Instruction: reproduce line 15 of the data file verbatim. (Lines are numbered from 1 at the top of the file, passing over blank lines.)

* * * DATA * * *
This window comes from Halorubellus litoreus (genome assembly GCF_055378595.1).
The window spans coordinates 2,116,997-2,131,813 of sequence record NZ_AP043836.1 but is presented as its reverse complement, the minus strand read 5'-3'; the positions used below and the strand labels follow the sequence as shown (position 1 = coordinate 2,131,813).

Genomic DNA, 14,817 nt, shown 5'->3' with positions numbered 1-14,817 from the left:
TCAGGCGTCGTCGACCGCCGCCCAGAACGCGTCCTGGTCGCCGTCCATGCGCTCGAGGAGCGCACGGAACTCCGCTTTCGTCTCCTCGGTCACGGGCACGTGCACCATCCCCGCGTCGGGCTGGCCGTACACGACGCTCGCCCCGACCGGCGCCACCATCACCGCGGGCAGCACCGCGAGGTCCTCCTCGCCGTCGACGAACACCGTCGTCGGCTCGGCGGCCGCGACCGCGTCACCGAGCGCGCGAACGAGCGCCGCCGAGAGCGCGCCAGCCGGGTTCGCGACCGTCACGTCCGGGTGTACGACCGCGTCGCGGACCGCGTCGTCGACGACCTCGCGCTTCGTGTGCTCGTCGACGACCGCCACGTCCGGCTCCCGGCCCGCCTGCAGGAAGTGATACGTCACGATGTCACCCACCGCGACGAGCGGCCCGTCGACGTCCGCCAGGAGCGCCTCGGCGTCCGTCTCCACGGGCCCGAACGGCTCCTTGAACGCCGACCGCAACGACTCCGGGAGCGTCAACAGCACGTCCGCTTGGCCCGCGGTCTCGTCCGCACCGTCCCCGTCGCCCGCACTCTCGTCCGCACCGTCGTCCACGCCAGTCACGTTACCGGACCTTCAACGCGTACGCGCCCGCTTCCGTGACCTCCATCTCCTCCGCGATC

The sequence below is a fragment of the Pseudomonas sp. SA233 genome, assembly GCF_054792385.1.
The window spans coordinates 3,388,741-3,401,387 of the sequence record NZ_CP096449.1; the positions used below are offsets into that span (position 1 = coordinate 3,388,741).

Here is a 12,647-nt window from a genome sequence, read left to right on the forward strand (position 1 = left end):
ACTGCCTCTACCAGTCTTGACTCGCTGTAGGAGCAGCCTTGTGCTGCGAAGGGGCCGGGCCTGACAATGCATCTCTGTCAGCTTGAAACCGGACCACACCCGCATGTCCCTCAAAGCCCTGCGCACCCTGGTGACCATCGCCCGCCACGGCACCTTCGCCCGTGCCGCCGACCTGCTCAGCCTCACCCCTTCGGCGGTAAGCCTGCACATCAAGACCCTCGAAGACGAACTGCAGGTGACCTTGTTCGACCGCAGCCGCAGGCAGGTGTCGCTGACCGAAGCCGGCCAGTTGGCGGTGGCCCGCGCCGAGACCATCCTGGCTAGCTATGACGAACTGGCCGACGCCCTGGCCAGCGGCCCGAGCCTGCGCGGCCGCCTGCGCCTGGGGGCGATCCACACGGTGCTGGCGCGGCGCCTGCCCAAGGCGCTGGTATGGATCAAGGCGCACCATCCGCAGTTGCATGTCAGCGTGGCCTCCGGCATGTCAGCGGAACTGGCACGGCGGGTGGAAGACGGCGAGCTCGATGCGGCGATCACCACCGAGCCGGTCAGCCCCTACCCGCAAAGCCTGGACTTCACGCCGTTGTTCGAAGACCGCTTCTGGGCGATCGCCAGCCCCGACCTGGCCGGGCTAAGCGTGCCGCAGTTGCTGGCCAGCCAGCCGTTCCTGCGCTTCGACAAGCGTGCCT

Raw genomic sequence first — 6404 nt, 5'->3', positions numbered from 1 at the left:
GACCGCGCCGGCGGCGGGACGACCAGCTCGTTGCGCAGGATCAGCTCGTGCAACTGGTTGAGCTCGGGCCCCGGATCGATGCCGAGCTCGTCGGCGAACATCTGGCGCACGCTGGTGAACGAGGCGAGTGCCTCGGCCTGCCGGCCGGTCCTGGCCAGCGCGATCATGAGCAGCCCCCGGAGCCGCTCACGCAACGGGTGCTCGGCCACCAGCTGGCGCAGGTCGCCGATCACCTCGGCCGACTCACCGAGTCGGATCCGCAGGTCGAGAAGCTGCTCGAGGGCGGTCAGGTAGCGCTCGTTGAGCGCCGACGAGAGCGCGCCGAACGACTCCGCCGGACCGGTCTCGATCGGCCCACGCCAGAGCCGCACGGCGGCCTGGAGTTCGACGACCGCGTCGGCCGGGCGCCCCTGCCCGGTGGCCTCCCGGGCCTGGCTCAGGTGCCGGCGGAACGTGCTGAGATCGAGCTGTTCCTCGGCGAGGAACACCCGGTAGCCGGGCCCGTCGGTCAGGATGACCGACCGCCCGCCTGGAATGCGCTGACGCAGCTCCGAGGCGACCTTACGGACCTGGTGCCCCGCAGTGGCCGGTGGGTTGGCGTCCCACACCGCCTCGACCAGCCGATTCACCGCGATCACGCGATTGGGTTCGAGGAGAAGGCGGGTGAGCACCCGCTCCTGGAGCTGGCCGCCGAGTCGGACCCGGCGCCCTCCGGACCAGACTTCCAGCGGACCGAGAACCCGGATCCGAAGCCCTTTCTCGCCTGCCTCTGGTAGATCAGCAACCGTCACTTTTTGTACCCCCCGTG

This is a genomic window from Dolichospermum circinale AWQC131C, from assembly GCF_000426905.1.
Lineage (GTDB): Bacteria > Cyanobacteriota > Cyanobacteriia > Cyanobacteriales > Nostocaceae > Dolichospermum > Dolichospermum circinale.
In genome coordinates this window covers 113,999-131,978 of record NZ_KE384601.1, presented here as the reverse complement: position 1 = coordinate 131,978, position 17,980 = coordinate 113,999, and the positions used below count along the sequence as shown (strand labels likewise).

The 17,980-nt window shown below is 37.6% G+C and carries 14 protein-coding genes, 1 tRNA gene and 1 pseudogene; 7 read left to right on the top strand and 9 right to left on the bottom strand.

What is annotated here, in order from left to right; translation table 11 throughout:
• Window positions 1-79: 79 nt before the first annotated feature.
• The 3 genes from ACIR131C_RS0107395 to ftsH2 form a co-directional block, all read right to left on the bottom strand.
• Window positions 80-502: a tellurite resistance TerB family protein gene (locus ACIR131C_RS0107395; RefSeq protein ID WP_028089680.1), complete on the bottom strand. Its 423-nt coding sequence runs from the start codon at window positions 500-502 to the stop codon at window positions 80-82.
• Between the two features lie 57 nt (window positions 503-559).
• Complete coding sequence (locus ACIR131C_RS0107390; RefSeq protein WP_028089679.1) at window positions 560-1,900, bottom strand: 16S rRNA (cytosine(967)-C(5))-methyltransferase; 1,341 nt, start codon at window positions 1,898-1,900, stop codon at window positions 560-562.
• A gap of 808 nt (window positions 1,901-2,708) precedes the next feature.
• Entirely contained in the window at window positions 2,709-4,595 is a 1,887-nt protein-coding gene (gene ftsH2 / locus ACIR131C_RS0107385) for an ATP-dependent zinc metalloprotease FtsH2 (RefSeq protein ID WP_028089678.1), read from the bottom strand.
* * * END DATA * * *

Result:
What is annotated here, in order from left to right; translation table 11 throughout: